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Are ‘Climate-Friendly’ Options on Restaurant Menus Coming Soon?

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News image: Are the 'climate-friendly' options on restaurant menus coming soon?By Alan Moses HealthDay Reporter

Thursday, May 12, 2022 (Health Day News)

Is there a way to make it Eating out More eco-friendly? A team of German researchers thinks the answer is a resounding yes.

They want Restaurant To offer menus that clearly label environmental impact – or “Carbon footprint“- Specific food options.

“In a broad sense, we have asked how restaurant owners can contribute to the fight against it Climate crisis With some “soft measurements” that do not require a change in their food offerings, “explained study author Benedict Seger, a postdoctoral research scientist in the Department of Psychology at Julius Maximilian University of Wজrzburg.

For example, a salad with beef would be labeled “high emissions.” This means that food produces a higher carbon footprint – probably between 2 or even 3 kilograms of carbon dioxide (CO2) – and therefore less environmentally friendly.

Alternatively, a vegan spaghetti dish would be labeled “low emissions.” So it will be more green, so it can produce only 130 grams of CO2.

This information can do much to influence diners’ restaurant preferences.

Among them StudyInvestigators combined a total of nine menus, which Seger described as “a wide range of restaurant types” that included American-style burgers as well as Chinese, Italian and Indian dishes.

Menus were offered to just over 250 volunteer dinners in an online simulation Eating out Experience, meaning no actual eating was involved.

In some cases the menus come with a twist: the default foods can be more or less green to consumers with the addition (or elimination) of ingredients such as beef, chicken or falafel.

The result, Seger said, is a big environmental win.

“On average,” he noted, “the default ‘switch’ reduced carbon emissions by 300 grams of CO2 per dish. And the labels reduced the average by 200 grams of CO2 per dish.”

Seger acknowledges that the choices customers may make when offering a similar menu in a real-world setting may vary, as “there will be many more factors that influence the decision, including the presence of other guests and the sight and smell of what they have. Order.” Said.

“Nevertheless, these clear results are quite encouraging,” Seger said. The results “show that many people are ready to consider the climate crisis in their daily decisions, even in situations where they just want to have a good time and enjoy their food.”

Seger noted that in order for this to work, Restaurant “They need to take advantage and redesign their menus.”

Lona Sandon is the Clinical Program Director Nutrition With the School of Health Professionals at UT Southwestern Medical Center in Dallas. He suggested that as a practical matter the green menu method could be combined with mixed results.

“This will definitely make for a great marketing tool for some restaurants,” Sandon said. “I can see that some people will jump right in with it.”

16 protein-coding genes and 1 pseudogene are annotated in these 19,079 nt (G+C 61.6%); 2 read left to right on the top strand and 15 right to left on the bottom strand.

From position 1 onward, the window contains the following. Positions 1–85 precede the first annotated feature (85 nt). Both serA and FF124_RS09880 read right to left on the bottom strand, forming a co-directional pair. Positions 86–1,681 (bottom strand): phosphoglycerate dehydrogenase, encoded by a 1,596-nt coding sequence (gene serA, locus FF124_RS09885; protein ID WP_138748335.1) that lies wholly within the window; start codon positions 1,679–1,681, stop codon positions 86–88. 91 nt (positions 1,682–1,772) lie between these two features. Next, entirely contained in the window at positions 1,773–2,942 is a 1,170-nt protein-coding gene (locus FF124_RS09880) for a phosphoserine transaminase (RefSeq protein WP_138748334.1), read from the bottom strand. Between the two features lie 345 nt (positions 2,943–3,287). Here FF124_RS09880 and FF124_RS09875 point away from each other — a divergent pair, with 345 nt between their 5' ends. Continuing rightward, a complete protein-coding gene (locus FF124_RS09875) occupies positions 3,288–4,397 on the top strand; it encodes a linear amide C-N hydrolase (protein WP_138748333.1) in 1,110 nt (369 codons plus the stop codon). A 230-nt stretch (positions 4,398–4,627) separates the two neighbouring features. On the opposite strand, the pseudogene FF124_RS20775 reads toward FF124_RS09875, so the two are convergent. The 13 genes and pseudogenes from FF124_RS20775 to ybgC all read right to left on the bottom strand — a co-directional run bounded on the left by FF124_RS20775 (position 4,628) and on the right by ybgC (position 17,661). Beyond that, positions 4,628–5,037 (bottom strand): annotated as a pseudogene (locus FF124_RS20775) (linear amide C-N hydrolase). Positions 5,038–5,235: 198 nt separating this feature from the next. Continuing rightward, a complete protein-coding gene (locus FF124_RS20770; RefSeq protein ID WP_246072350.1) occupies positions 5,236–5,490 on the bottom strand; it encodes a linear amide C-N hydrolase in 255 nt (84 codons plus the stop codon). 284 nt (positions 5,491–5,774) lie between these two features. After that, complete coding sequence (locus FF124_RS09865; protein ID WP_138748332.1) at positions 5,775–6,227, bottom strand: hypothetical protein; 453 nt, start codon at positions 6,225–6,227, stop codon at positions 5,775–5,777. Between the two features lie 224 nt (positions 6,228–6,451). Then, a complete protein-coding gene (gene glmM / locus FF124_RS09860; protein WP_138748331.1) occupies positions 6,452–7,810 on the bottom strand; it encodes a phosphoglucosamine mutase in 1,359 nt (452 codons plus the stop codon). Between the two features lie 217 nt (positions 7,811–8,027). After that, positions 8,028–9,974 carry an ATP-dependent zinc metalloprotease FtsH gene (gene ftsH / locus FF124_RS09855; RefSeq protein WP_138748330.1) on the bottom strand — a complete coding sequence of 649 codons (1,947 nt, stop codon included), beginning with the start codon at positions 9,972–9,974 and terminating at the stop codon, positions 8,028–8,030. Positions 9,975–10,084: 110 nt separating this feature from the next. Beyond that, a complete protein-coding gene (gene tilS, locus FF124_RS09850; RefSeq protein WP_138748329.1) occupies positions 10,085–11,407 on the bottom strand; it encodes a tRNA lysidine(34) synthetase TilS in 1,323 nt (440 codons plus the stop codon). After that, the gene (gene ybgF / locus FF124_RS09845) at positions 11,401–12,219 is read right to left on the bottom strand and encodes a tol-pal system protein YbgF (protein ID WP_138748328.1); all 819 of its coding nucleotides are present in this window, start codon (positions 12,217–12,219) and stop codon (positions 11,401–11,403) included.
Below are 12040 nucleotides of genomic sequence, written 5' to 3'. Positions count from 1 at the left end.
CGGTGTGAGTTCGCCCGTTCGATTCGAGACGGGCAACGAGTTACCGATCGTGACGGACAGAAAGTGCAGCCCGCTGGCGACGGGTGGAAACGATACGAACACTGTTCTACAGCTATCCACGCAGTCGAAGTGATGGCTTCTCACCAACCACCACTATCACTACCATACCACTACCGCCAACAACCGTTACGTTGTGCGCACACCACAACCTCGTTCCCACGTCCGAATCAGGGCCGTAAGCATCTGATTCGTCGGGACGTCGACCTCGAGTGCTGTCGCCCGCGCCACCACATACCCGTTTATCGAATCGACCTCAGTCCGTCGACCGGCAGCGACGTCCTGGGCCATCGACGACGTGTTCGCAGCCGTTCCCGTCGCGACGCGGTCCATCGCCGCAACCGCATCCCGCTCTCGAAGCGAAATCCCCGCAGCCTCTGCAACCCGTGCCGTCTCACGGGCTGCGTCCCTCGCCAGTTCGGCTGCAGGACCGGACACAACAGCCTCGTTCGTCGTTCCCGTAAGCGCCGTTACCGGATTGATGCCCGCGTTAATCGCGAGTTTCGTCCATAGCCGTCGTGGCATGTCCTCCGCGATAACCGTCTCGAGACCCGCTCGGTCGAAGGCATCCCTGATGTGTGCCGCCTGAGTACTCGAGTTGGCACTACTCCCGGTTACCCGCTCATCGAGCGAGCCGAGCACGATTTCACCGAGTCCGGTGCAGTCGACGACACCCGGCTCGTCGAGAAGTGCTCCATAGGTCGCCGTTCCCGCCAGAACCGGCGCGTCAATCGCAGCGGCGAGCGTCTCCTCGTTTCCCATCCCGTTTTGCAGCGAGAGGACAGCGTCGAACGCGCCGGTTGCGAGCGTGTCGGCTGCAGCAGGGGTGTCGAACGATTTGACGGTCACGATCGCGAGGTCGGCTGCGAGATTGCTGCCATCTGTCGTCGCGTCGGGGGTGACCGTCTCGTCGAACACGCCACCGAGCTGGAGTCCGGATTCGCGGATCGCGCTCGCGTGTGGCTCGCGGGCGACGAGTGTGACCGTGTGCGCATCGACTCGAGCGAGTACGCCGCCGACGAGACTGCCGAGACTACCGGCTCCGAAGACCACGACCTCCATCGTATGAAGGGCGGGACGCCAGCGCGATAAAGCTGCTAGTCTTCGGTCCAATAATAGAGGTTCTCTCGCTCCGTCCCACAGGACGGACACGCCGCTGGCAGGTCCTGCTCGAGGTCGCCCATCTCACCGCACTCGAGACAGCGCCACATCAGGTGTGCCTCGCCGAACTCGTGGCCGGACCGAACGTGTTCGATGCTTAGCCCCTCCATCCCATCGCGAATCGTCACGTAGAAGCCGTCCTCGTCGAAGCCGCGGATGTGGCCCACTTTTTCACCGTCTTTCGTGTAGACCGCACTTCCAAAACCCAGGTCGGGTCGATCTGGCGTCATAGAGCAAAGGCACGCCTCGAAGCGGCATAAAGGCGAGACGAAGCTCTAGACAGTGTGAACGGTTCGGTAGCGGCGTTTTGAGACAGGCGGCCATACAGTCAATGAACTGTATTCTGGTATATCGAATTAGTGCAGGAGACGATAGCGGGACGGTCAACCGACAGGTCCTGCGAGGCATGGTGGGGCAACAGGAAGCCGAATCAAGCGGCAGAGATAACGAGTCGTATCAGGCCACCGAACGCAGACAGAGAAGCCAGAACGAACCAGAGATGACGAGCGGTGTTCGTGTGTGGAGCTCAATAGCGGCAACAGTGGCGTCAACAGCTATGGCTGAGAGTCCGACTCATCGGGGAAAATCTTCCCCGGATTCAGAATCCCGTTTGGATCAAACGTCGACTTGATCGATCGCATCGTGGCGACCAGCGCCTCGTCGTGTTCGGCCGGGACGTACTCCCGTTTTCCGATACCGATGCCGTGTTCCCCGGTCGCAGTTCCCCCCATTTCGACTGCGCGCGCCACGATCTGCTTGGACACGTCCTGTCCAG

And among consumers, “there will be some who think it’s great and use it to their liking,” he added.

At the same time, however, Sandon noted that “others will ignore it just as they ignore calorie and fat information.” Even with both the restaurant and the consumer on board, the carbon footprint of a particular food can be determined exactly how it is.

“The food system is very complex,” Sandon said. “And the inputs that go into the production and processing of a food item vary greatly and where it comes from and will depend on the farmer’s own practice and ability to limit the greenhouse. Gas Production. “

For example, “Growing zucchini versus beef has been shown to use less resources and result in less methane.” Gas On the surface, “he said.

“However, all the resources that go into transporting vegetables to a packing and processing plant and the steps involved in transportation – boat, plane, train or truck – finished goods – fresh, frozen, cut or prewashed – end up on your plate at the restaurant,” Sandon said. .

In addition to redesigning a menu, Sandon suggests that there are other ways to eat in an environmentally responsible manner.

“Personally, I’d be more interested to know what a restaurant is doing to reduce waste management and overuse of resources than the number of carbon footprints on a menu,” he said.

And, Sandon added, consumers already have plenty of active options, starting with Walking Go to the restaurant rather than drive; Selecting small portions of food; Avoid excessive ordering, and always try to bring leftovers home.


According to the USDA, there is no difference between “part” and “service”.
See answer

The results appear in the May 11 issue PLOS Climate.

More info

There is more to sustainable eating Harvard School of Public Health.

Source: Benedict T. Seger, PhD, Postdoctoral Research Scientist, Department of Psychology, Julius Maximilian University, W্জrzburg, Germany; Lona Sandon, PhD, RDN, LD, Program Director and Associate Professor, Clinical Department NutritionSchool of Health Professions, UT Southwestern Medical Center, Dallas; PLOS ClimateMay 11, 2022

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